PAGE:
19. Most price objections start in the mind of the salesperson. Many sales reps aren't 100% sold on the value of their product, therefore they're apt to offer price concessions even when the prospect doesn't flat-out ask, or they present price with a shaky tone of voice. Ask the right questions, present the results of what your product/service can do, and state the price boldly.

20. When sending information, samples, demos, etc., know precisely how they'll evaluate the material. How will they know if they like it? What criteria will they use? This way, you'll both be clear as to what would need to happen in order for them to buy.

Dr. John N. Brennan
Interpersonal Development
1-585-230-5765 (EST)
http://www.interpersonaldevelopment.com Let's talk! To find a convenient time, please click here:

By John N Brennan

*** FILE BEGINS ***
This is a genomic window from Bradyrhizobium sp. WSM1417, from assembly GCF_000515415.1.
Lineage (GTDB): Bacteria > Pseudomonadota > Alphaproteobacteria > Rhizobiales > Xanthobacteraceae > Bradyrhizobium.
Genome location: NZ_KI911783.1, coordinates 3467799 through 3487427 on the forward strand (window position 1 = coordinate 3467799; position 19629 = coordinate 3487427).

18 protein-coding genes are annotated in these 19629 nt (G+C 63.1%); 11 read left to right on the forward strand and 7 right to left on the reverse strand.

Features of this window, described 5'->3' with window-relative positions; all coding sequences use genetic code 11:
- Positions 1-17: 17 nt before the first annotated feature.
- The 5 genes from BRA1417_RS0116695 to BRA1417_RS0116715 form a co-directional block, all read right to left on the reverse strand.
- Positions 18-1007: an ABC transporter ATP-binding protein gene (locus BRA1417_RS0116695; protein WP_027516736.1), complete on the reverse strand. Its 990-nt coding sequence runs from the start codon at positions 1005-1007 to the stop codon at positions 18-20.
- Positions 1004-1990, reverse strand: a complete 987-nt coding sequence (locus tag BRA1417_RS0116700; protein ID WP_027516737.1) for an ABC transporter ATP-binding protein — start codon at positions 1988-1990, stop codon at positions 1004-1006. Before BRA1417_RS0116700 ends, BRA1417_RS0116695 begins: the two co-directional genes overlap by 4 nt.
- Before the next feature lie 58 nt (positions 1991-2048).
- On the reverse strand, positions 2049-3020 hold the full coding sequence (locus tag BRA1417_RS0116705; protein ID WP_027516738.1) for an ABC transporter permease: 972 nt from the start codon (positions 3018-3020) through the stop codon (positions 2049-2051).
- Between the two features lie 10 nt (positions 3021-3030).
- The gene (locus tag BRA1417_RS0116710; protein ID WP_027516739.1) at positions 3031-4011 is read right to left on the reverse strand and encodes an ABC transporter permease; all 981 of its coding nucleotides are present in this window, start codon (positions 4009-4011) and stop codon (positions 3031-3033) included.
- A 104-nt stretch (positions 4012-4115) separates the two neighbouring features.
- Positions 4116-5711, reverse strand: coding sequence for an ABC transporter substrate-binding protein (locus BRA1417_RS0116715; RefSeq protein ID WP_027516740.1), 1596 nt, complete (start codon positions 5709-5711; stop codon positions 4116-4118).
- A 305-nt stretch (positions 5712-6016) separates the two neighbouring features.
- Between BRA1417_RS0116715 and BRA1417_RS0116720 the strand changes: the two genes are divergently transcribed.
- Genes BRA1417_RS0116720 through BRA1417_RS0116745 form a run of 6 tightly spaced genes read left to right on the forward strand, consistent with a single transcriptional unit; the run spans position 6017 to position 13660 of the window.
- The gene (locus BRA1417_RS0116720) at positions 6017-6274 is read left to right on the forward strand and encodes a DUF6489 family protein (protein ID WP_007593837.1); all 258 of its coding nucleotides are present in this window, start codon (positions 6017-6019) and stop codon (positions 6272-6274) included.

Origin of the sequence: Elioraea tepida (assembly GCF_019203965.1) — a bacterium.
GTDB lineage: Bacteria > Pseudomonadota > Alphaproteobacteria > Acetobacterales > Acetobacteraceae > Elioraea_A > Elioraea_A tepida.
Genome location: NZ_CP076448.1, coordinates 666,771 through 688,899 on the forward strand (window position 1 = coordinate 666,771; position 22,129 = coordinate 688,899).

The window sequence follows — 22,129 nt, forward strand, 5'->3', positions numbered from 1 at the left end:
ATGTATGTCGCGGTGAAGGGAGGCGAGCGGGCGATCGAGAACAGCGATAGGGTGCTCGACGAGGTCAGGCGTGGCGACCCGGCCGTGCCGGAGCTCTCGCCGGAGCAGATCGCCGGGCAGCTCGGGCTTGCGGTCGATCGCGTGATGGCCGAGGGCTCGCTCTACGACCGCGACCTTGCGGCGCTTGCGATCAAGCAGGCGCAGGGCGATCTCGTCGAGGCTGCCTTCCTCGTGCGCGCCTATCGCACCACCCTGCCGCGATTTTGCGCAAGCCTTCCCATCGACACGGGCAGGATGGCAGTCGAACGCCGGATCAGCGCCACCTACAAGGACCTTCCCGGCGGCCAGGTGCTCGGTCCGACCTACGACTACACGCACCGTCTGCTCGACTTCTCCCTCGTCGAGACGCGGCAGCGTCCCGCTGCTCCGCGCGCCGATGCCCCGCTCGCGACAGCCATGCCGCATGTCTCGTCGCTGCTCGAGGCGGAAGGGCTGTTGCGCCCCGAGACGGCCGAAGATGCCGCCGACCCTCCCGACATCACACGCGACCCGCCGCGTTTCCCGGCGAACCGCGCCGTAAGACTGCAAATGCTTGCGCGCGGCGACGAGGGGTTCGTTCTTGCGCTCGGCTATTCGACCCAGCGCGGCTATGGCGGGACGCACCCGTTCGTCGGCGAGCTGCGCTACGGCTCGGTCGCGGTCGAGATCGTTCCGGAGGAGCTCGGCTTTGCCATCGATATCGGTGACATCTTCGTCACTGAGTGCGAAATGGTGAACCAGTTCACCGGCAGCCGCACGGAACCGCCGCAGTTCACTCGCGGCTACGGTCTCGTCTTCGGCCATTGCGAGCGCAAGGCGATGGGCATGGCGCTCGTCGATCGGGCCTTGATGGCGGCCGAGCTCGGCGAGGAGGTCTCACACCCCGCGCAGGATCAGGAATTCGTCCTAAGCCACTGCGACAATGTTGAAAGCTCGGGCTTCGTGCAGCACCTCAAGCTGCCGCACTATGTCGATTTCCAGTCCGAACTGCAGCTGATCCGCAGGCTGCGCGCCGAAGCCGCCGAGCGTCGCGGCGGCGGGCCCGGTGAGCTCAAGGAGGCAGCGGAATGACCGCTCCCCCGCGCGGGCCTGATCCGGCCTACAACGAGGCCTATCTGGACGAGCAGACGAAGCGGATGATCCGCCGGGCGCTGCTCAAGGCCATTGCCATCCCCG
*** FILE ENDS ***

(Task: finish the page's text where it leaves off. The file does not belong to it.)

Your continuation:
Wednesday, July 22, 2015

Cold Calling - Secrets To Success Revealed

The simplest, most cost-effective and most time-efficient way to win new customers is to pick up the phone and call the prospects. But the concept of "cold calling" sends shivers down the spine of most sales people. It seems totally unnatural to many of us.

As with most irrational fears, such as public speaking, heights and spiders, it is the fear of the unknown rather than anything else that puts sales people off. This is only enhanced by the fear of rejection, a phrase that surely also needs its own phobia name!

While technique is critical, this comes with experience and confidence. The first defining characteristic of a successful cold callers is their persistence. Recent research showed the enormous mismatch between what most sales people thought was a sensible amount of persistence and how many rebuffs prospect really give. 43% of the sample said they would give up calling after the very first rejection from the prospective customer. Another 23% said they would not call again if the customer said no a second time, 15% the third time and 11% the fourth time. This left only 8% of the sample of sales people chipping away at the prospect's resistance. However, the research showed that when questioned 73% of prospects said they would give 5 or more "objections" before buying!

So the major lesson is not to take now for an answer. The second lesson is to make sure you are speaking to the right person.